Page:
Handel conducted Messiah many times and, as was his custom, often altered the music to suit the needs of the singers and orchestra he had available to him for each performance. In consequence, no single version can be regarded as the "authentic" one. Many more variations and rearrangements were added in subsequent centuries—a notable arrangement was one by Wolfgang Amadeus Mozart, translated into German.

Messiah is scored for SATB soloists, SATB chorus, 2 oboes, 2 bassoons, 2 trumpets, timpani, strings, and basso continuo. The Mozart arrangement expands the orchestra to 2 flutes, 2 oboes, 2 clarinets, 2 bassoons, 2 horns, 2 trumpets, 3 trombones, timpani, strings, and organ. In 1959, Sir Thomas Beecham conducted a special arrangement for the Royal Philharmonic Orchestra which expands the instrumentation to 3 flutes (one doubling on piccolo), 4 Oboes, 2 Clarinets, 2 bassoons, 1 contrabassoon, 4 horns, 2 trumpets, 3 trombones, tuba, timpani, percussion, harp, and strings.

Texts and Structure

The libretto was compiled by Charles Jennens and consists of fragments of verses from the King James Bible. Jennens conceived of the work as an oratorio in three parts (or acts), each comprising several scenes:

Part I: The Birth
Scene 1: The prophecy of Salvation
Scene 2: The prophecy of the coming of the Messiah
Scene 3: Portents to the world at large
Scene 4: Prophecy of the Virgin Birth
Scene 5: The appearance of the Angel to the shepherds
Scene 6: Christ's miracles
Part II: The Passion
Scene 1: The sacrifice, the scourging and agony on the cross
Scene 2: His death, His passing through Hell, and His resurrection
Scene 3: His Ascension
Scene 4: God discloses His identity in Heaven
Scene 5: The beginning of evangelism
Scene 6: The world and its rulers reject the Gospel
Scene 7: God's triumph
Part III: The Aftermath
Scene 1: The promise of redemption from Adam's fall
Scene 2: Judgment Day
Scene 3: The victory over death and sin
Scene 4: The glorification of Christ

Much of the libretto comes from the Old Testament. The first section draws heavily from the book of Isaiah, which prophesies the coming of the Messiah. There are few quotations from the Gospels; these are at the end of the first and the beginning of the second sections. They comprise the Angel going to the shepherds in Luke, two enigmatic quotations from Matthew, and one from John: "Behold the Lamb of God". The rest of the second section is composed of prophecies from Isaiah and quotations from the evangelists. The third section includes one quotation from Job ("I know that my Redeemer liveth"), the rest primarily from First Corinthians.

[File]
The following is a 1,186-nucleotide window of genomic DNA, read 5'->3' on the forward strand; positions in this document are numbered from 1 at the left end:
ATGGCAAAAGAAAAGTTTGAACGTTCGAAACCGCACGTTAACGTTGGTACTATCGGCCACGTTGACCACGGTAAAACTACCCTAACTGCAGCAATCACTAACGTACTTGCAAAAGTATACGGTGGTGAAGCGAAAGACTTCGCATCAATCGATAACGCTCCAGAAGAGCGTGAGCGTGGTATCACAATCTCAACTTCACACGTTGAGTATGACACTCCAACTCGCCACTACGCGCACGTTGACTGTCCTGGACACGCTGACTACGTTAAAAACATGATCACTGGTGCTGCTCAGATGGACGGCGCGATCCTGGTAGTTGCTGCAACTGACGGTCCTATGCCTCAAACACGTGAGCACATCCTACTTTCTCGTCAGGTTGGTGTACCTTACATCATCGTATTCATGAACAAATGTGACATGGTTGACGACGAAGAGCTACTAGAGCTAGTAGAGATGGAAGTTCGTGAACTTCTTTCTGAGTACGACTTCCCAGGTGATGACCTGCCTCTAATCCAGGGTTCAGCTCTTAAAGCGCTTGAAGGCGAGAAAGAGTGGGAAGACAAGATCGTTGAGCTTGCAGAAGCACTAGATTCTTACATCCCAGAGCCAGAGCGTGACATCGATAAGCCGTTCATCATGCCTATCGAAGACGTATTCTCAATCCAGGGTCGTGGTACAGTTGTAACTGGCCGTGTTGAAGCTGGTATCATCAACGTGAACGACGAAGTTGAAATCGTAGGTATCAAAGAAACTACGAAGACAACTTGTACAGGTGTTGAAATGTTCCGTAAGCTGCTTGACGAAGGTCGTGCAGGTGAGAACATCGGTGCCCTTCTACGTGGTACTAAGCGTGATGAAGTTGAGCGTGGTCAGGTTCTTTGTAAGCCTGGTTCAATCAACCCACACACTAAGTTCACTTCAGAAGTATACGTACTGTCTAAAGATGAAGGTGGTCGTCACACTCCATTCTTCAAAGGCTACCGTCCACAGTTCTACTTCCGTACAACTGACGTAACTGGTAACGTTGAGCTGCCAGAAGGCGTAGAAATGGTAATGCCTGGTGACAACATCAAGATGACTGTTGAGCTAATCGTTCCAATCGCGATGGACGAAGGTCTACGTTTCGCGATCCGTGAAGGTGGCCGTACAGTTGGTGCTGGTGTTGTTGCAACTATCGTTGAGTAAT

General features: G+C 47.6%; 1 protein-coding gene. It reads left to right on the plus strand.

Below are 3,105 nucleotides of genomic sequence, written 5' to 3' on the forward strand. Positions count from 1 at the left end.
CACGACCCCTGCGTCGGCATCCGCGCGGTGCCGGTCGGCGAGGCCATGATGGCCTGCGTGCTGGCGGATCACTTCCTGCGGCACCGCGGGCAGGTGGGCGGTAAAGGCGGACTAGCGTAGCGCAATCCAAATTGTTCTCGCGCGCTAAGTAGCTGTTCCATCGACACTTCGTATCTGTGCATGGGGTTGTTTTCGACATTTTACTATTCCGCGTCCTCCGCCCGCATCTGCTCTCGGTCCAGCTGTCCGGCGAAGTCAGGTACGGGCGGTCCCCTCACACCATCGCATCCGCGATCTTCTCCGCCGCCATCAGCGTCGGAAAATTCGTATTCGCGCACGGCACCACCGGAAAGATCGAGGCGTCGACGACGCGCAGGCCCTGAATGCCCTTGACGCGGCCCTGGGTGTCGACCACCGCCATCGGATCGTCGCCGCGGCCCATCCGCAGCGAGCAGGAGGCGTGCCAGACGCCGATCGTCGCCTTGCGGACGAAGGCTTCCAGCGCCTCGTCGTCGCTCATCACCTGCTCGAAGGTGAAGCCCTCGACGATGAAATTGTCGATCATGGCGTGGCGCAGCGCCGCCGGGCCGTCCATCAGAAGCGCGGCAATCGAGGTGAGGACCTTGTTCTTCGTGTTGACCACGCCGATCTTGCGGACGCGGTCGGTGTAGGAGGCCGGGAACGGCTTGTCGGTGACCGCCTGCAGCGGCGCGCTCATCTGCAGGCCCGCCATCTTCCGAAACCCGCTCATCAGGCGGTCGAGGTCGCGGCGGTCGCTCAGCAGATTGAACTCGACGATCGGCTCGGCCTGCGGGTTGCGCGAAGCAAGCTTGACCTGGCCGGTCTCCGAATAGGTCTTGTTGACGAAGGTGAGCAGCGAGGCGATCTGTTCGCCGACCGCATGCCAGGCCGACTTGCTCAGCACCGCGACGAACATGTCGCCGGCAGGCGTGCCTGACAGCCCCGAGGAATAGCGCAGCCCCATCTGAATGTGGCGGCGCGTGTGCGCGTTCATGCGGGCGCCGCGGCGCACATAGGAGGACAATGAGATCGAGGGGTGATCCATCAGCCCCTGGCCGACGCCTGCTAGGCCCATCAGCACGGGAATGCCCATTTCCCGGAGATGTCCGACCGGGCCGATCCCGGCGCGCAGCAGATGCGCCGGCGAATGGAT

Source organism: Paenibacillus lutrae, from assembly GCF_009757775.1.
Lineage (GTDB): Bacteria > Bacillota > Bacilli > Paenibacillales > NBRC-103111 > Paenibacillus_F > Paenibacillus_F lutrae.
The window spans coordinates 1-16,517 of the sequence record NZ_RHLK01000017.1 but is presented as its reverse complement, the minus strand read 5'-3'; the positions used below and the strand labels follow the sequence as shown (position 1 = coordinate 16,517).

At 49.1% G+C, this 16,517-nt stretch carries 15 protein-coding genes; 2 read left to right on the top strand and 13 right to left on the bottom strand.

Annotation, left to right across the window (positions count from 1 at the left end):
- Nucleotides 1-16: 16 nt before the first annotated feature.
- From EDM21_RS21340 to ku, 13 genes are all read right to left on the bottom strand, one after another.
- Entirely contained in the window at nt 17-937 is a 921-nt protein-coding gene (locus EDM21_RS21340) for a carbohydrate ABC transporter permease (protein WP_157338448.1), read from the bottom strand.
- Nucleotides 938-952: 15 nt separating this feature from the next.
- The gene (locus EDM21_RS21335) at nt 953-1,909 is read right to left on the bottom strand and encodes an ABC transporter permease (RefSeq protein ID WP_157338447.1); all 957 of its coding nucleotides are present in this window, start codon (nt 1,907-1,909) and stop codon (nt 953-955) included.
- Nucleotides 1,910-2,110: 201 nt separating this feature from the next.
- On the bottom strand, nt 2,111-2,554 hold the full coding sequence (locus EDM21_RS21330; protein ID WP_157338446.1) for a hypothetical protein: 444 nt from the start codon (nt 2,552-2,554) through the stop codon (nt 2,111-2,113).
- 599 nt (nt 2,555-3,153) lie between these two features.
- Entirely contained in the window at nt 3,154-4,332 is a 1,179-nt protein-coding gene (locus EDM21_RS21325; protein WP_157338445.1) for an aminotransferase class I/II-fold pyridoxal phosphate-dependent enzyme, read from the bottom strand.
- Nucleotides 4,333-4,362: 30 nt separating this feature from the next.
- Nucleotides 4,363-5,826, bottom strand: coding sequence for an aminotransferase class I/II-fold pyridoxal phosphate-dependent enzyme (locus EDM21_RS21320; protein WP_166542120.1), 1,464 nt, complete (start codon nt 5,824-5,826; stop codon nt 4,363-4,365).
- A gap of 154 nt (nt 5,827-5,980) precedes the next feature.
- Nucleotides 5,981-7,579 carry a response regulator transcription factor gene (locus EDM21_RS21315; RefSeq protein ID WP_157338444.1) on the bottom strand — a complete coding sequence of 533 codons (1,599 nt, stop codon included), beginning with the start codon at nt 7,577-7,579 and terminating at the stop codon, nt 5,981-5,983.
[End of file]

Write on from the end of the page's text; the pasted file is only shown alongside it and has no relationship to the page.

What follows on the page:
Interesting, too, is the interpolation of choruses from the New Testament's Revelation. The well-known "Hallelujah" chorus at the end of Part II and the finale chorus "Worthy is the Lamb that was slain" (" Amen") are both taken from Revelation.

While performances of Messiah are most common during the Christmas season, it should be noted that the complete text of the work relates to both the Christmas (Part I - "the Birth") and Easter (Part II - "the Passion") seasons of the Christian calendar. It is interesting to note that the "Hallelujah" chorus, often associated with the Christmas season, is found in the middle of Parts II and III -- the "Easter" section. Because of the popularity of this association, it is common for Advent performances to include the first 17 numbers of the work and then follow immediately with the No. 44 "Hallelujah" chorus as a finale.


Handel is famous for employing text painting -- the musical technique of having the melody mimic its lyrics -- in many of his works. Perhaps the most famous and oft-quoted example of the technique is in Every valley shall be exalted, the tenor aria early in Part I of Messiah. On the lyric "...and every mountain and hill made low; the crooked straight and the rough places plain", Handel composes it thus:

Every Valley.jpg